Armenia and Azerbaijan vow to keep fighting as deaths mount
October 01 2020 01:17 AM
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A man stands by the remains of an Armenian SU-25 warplane reportedly downed during fighting with Azerbaijan over the breakaway Nagorny Karabakh region.

AFP/Stepanakert, Azerbaijan

Armenia and Azerbaijan yesterday vowed to keep fighting and rejected international calls for negotiations as clashes over the disputed Nagorny Karabakh region raged for a fourth day.
In the breakaway province’s capital Stepanakert, the streets were calm but dark yesterday evening, with public lighting shut off.
Some shops were open and there were no sounds of shelling or fighting in the city, which local authorities said had come under fire when a new round of violence over the region erupted on Sunday.
Armenian and Azerbaijani forces are engaged in the heaviest fighting in years over Karabakh, an ethnic Armenian province that broke away from Azerbaijan in the 1990s during the collapse of the Soviet Union.
The confirmed death toll yesterday surpassed 100 people including civilians and both sides are claiming to have inflicted heavy losses on opposing forces.
Baku and Yerevan have ignored mounting international pressure for a ceasefire, as fears grow that the conflict could escalate into all-out war and draw in regional powers like Turkey and Russia.
Moscow, which has a military pact with Armenia but also good ties with Azerbaijan, has repeatedly called for an end to the fighting and yesterday offered to host negotiations.
In separate phone conversations with his counterparts from both ex-Soviet countries, Russian Foreign Minister Sergei Lavrov reaffirmed Moscow’s “readiness” to organise a meeting.
But the leaders of both countries showed no signs of being ready for talks.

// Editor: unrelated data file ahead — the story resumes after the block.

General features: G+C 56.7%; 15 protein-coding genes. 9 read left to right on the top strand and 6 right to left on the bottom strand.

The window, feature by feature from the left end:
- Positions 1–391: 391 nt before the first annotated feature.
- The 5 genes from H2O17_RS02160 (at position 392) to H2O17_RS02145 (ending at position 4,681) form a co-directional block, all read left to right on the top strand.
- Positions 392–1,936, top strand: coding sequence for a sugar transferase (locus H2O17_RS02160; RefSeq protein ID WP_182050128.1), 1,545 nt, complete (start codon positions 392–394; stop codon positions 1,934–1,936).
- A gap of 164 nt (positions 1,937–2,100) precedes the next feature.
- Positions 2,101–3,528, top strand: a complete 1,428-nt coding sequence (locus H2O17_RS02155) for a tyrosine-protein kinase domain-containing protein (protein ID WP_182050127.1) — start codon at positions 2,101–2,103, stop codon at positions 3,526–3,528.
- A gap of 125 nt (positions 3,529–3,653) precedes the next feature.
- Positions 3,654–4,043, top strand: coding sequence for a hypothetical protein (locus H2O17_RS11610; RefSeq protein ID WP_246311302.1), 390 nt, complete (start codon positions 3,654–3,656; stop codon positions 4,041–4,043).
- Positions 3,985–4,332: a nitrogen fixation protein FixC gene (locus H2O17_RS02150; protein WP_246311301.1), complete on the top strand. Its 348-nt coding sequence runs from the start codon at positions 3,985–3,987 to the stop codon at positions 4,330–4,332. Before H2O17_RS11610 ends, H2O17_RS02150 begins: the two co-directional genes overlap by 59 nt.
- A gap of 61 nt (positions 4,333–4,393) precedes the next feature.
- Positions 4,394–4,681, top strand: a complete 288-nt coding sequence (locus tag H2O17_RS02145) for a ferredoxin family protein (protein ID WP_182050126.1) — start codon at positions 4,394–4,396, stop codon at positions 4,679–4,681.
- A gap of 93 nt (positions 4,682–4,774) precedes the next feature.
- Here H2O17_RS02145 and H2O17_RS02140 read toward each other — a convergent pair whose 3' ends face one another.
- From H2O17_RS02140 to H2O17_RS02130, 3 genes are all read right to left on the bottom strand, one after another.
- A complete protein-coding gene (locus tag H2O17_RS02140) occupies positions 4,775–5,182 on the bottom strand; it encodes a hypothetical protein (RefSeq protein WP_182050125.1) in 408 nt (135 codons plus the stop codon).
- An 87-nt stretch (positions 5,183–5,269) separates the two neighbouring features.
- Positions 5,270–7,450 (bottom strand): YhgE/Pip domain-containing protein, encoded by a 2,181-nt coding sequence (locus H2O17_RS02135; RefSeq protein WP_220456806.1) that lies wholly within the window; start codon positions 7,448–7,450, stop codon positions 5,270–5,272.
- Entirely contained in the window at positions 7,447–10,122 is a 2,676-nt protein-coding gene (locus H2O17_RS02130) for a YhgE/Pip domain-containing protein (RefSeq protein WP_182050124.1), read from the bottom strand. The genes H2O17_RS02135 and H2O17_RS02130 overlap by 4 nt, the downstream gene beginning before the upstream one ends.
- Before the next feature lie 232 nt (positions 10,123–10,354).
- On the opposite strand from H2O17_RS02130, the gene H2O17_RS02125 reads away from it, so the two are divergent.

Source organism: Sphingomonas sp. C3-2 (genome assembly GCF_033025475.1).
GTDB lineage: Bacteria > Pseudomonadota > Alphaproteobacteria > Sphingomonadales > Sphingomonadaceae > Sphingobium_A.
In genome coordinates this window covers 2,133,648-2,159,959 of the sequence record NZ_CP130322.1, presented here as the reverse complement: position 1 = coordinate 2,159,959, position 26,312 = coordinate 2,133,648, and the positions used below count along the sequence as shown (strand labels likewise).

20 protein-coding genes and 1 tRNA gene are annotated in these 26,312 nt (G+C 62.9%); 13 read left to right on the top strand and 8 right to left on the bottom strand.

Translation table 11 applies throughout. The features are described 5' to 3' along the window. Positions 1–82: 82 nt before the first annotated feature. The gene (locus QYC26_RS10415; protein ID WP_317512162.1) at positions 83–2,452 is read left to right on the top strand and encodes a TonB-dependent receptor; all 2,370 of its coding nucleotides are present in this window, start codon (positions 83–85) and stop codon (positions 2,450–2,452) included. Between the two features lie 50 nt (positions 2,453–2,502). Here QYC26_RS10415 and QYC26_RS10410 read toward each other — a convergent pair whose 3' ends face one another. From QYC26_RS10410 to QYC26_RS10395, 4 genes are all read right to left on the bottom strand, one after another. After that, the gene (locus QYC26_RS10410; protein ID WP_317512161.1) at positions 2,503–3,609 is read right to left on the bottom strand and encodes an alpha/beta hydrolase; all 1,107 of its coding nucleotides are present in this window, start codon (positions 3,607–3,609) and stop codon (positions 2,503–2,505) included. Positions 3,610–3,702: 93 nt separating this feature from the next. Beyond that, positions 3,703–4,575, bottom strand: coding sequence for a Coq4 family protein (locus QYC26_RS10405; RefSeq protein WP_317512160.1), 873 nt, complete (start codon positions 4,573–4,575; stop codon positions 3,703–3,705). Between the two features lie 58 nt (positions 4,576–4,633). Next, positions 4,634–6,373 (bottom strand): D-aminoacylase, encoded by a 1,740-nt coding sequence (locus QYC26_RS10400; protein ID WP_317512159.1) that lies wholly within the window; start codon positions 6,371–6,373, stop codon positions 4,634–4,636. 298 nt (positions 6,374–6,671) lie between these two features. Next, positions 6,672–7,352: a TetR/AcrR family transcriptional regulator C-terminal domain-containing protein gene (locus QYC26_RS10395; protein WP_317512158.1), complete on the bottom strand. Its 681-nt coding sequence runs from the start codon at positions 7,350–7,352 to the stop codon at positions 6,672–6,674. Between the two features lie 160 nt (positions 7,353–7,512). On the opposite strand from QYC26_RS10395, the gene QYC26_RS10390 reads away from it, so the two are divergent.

Azerbaijan’s President Ilham Aliyev promised his military would keep fighting until Armenian troops withdraw fully from Karabakh.
If “the Armenian government fulfils the demand, fighting and bloodshed will end, and peace will be established in the region,” he said during a visit with wounded soldiers.
Armenian Prime Minister Nikol Pashinyan said it was not “very appropriate” to speak of negotiations “at a time of intensive hostilities.”
In the Armenian capital Yerevan, dozens of men — some already wearing military fatigues — lined up outside a recruitment office to join the fight.
“We must act to defend our homeland against the aggressor,” said Kamo, a 32-year-old factory worker. “This is our land. We will die before we abandon it.”
There has been no let-up in the fighting since the weekend, with both sides reporting new civilian casualties yesterday.
Officials in both countries have made claims of huge losses for the other side, but these have not been possible to verify.
The Armenian side has recorded 81 military deaths and 23 civilians — eight Armenians and 15 Azerbaijanis — have been reported dead.
Azerbaijan’s defence ministry yesterday claimed its forces have killed 2,300 Karabakh separatist troops since hostilities broke out.
The ministry said its forces had “destroyed 130 tanks, 200 artillery units, 25 anti-aircraft units, five ammunition depots, 50 anti-tank units, 55 military vehicles”.
Karabakh’s defence ministry, for its part, said Azerbaijani forces “continued artillery shelling” against positions along the frontline.
The two sides have accused each other of targeting civilian areas, including in areas away from Karabakh.
Yerevan is claiming that Turkey, a longstanding ally of Azerbaijan, is providing direct military support for Baku.
It said on Tuesday that a Turkish F-16 flying in support of Baku’s forces had downed an Armenian SU-25 warplane, but Ankara and Baku denied the claim.
Russia’s foreign ministry yesterday said that “fighters of illegal armed groups including from Syria and Libya” were being deployed to the conflict zone.
It said it was “deeply concerned” but did not say who was responsible or lay any blame.
“We are definitely very close to seeing a large-scale war, possibly even on a regional scale,” Olesya Vartanyan of the International Crisis Group said. “If we see mass civilian casualties...that will be a very strong pretext for any regional power — no matter Russia or Turkey — to intervene,” she said.
Karabakh’s declaration of independence from Azerbaijan sparked a war in the early 1990s that claimed 30,000 lives, but it is still not recognised as independent by any country, including Armenia.
Armenia and Karabakh declared martial law and military mobilisation on Sunday, while Azerbaijan imposed military rule and a curfew in large cities.
Talks to resolve the conflict have largely stalled since a 1994 ceasefire agreement.
France, Russia and the US have mediated peace efforts as the “Minsk Group”, but the last big push for a peace deal collapsed in 2010.



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